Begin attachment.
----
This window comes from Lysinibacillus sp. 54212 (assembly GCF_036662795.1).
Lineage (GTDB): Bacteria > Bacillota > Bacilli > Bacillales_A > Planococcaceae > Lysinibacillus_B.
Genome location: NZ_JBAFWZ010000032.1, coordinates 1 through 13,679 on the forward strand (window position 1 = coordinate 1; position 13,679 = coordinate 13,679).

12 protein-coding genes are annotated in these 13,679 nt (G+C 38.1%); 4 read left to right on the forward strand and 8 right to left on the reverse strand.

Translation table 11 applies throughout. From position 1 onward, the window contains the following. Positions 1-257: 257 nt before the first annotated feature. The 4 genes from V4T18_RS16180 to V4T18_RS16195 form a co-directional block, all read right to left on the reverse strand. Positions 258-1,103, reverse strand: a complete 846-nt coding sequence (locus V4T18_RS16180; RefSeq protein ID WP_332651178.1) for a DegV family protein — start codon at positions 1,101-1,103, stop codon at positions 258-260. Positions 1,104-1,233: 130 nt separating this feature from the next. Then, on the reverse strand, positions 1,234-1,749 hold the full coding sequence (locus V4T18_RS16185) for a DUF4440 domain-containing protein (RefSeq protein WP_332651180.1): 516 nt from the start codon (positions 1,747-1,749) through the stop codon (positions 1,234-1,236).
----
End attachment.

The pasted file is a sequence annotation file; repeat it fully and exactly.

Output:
This window comes from Lysinibacillus sp. 54212 (assembly GCF_036662795.1).
Lineage (GTDB): Bacteria > Bacillota > Bacilli > Bacillales_A > Planococcaceae > Lysinibacillus_B.
Genome location: NZ_JBAFWZ010000032.1, coordinates 1 through 13,679 on the forward strand (window position 1 = coordinate 1; position 13,679 = coordinate 13,679).

12 protein-coding genes are annotated in these 13,679 nt (G+C 38.1%); 4 read left to right on the forward strand and 8 right to left on the reverse strand.

Translation table 11 applies throughout. From position 1 onward, the window contains the following. Positions 1-257: 257 nt before the first annotated feature. The 4 genes from V4T18_RS16180 to V4T18_RS16195 form a co-directional block, all read right to left on the reverse strand. Positions 258-1,103, reverse strand: a complete 846-nt coding sequence (locus V4T18_RS16180; RefSeq protein ID WP_332651178.1) for a DegV family protein — start codon at positions 1,101-1,103, stop codon at positions 258-260. Positions 1,104-1,233: 130 nt separating this feature from the next. Then, on the reverse strand, positions 1,234-1,749 hold the full coding sequence (locus V4T18_RS16185) for a DUF4440 domain-containing protein (RefSeq protein WP_332651180.1): 516 nt from the start codon (positions 1,747-1,749) through the stop codon (positions 1,234-1,236).